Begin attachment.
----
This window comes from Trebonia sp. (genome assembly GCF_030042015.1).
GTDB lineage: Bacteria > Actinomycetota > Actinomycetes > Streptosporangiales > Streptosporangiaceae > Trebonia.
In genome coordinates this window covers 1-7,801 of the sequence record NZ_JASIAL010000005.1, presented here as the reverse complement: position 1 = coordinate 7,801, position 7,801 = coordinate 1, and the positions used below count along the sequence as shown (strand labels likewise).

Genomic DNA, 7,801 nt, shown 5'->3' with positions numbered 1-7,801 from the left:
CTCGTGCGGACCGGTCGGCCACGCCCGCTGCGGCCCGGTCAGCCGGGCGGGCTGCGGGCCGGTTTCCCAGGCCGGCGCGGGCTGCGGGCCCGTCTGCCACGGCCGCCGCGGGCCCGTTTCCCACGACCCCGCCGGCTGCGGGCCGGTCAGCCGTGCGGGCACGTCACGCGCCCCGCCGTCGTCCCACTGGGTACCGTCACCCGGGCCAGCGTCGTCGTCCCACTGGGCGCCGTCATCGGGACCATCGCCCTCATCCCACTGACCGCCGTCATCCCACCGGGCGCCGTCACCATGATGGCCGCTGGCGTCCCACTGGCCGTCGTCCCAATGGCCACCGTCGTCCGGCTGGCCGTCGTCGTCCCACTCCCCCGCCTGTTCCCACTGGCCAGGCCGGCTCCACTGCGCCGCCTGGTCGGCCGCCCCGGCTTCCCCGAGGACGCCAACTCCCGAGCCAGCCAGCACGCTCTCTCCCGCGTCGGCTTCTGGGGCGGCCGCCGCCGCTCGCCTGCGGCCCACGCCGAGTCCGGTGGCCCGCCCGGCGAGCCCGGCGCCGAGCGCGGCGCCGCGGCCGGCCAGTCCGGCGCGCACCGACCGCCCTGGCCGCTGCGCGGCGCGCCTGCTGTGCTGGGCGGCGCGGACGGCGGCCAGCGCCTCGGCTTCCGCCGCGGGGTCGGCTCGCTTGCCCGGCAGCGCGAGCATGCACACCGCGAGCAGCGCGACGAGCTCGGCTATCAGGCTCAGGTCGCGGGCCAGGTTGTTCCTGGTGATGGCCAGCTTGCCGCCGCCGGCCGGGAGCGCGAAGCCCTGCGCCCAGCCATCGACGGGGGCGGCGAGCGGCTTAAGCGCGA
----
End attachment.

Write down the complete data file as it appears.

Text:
This window comes from Trebonia sp. (genome assembly GCF_030042015.1).
GTDB lineage: Bacteria > Actinomycetota > Actinomycetes > Streptosporangiales > Streptosporangiaceae > Trebonia.
In genome coordinates this window covers 1-7,801 of the sequence record NZ_JASIAL010000005.1, presented here as the reverse complement: position 1 = coordinate 7,801, position 7,801 = coordinate 1, and the positions used below count along the sequence as shown (strand labels likewise).

Genomic DNA, 7,801 nt, shown 5'->3' with positions numbered 1-7,801 from the left:
CTCGTGCGGACCGGTCGGCCACGCCCGCTGCGGCCCGGTCAGCCGGGCGGGCTGCGGGCCGGTTTCCCAGGCCGGCGCGGGCTGCGGGCCCGTCTGCCACGGCCGCCGCGGGCCCGTTTCCCACGACCCCGCCGGCTGCGGGCCGGTCAGCCGTGCGGGCACGTCACGCGCCCCGCCGTCGTCCCACTGGGTACCGTCACCCGGGCCAGCGTCGTCGTCCCACTGGGCGCCGTCATCGGGACCATCGCCCTCATCCCACTGACCGCCGTCATCCCACCGGGCGCCGTCACCATGATGGCCGCTGGCGTCCCACTGGCCGTCGTCCCAATGGCCACCGTCGTCCGGCTGGCCGTCGTCGTCCCACTCCCCCGCCTGTTCCCACTGGCCAGGCCGGCTCCACTGCGCCGCCTGGTCGGCCGCCCCGGCTTCCCCGAGGACGCCAACTCCCGAGCCAGCCAGCACGCTCTCTCCCGCGTCGGCTTCTGGGGCGGCCGCCGCCGCTCGCCTGCGGCCCACGCCGAGTCCGGTGGCCCGCCCGGCGAGCCCGGCGCCGAGCGCGGCGCCGCGGCCGGCCAGTCCGGCGCGCACCGACCGCCCTGGCCGCTGCGCGGCGCGCCTGCTGTGCTGGGCGGCGCGGACGGCGGCCAGCGCCTCGGCTTCCGCCGCGGGGTCGGCTCGCTTGCCCGGCAGCGCGAGCATGCACACCGCGAGCAGCGCGACGAGCTCGGCTATCAGGCTCAGGTCGCGGGCCAGGTTGTTCCTGGTGATGGCCAGCTTGCCGCCGCCGGCCGGGAGCGCGAAGCCCTGCGCCCAGCCATCGACGGGGGCGGCGAGCGGCTTAAGCGCGA